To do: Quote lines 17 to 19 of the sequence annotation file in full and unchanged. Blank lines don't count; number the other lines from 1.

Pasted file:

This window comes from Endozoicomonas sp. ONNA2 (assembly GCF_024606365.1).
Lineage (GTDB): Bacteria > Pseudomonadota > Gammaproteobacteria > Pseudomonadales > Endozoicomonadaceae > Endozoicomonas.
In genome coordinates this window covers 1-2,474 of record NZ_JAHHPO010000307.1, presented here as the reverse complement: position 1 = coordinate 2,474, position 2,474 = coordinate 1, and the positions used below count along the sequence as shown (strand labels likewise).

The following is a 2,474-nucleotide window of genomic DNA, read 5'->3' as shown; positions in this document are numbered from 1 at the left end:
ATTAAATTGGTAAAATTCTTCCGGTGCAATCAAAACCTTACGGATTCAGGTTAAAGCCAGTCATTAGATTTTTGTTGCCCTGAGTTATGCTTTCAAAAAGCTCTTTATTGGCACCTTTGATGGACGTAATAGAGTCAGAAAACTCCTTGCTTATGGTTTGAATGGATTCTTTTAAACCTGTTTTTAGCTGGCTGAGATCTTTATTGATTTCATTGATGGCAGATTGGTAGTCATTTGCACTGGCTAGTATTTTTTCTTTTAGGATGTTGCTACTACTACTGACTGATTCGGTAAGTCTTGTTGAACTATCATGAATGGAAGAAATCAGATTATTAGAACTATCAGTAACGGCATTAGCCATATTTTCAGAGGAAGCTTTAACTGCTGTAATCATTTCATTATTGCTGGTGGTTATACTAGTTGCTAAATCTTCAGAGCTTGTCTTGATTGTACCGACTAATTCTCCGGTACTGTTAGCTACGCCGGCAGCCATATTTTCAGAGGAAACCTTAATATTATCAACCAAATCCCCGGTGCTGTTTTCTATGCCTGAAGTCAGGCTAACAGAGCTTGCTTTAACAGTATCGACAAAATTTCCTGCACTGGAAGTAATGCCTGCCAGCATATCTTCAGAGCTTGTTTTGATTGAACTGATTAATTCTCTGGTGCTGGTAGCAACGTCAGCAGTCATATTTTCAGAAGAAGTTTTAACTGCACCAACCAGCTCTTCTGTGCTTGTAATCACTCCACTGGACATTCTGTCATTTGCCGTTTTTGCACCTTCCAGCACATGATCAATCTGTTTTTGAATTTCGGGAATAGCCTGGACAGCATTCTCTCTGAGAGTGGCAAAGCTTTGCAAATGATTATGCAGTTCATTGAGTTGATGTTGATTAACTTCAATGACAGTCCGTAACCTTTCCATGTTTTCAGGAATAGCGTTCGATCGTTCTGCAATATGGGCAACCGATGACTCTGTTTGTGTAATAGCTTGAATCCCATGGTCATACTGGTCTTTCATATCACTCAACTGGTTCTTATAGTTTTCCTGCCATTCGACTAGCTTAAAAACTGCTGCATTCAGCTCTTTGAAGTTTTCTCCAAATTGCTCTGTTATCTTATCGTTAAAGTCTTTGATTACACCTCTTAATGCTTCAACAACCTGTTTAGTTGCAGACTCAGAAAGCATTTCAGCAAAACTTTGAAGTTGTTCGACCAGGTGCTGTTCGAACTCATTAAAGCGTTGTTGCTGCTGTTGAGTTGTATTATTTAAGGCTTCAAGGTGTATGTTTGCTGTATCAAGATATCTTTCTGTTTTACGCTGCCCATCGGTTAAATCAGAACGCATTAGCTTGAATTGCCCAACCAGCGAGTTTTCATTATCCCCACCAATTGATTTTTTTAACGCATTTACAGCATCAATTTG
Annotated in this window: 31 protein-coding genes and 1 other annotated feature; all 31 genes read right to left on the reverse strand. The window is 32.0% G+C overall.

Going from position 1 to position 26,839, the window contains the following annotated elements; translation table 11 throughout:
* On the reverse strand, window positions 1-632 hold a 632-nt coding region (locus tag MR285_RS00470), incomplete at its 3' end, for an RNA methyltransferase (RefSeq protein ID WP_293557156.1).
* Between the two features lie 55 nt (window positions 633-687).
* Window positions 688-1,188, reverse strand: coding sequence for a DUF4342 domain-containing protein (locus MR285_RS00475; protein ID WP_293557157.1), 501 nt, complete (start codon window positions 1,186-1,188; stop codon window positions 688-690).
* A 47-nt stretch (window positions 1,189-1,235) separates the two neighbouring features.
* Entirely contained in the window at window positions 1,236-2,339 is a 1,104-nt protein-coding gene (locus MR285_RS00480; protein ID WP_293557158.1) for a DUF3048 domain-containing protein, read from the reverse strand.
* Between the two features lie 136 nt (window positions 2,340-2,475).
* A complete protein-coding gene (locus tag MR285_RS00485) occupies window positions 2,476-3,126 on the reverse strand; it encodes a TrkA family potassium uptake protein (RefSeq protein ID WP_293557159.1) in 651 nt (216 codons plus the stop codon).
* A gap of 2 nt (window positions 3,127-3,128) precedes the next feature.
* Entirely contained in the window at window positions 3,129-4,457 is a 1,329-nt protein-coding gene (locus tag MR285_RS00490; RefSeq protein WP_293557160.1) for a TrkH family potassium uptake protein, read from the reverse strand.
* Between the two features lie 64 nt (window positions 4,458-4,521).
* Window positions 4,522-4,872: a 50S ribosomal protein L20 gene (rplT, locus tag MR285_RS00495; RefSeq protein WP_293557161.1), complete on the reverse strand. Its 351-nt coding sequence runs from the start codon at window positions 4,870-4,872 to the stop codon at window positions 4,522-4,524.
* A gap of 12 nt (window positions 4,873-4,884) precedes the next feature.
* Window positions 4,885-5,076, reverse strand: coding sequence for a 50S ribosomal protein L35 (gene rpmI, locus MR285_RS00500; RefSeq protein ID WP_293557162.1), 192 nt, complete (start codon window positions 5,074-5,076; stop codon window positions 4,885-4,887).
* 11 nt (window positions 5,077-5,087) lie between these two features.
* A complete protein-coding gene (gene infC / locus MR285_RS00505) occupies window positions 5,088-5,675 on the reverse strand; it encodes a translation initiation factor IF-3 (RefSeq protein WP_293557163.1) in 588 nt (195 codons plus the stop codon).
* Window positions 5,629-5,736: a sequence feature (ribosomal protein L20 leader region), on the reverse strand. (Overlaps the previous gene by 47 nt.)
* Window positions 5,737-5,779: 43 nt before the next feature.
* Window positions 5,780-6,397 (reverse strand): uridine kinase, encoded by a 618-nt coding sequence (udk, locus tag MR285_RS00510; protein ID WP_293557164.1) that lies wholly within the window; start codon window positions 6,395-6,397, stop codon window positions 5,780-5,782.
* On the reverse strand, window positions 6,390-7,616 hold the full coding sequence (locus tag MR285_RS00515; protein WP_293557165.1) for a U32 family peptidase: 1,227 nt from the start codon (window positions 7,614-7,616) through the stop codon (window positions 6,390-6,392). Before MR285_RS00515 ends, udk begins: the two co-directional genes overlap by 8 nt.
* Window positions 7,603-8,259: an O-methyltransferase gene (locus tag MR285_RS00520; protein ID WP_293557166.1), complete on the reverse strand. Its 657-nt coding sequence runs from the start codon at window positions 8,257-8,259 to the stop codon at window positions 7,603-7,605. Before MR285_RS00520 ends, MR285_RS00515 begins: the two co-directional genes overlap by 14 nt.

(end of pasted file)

* Between the two features lie 64 nt (window positions 4,458-4,521).
* Window positions 4,522-4,872: a 50S ribosomal protein L20 gene (rplT, locus tag MR285_RS00495; RefSeq protein WP_293557161.1), complete on the reverse strand. Its 351-nt coding sequence runs from the start codon at window positions 4,870-4,872 to the stop codon at window positions 4,522-4,524.
* A gap of 12 nt (window positions 4,873-4,884) precedes the next feature.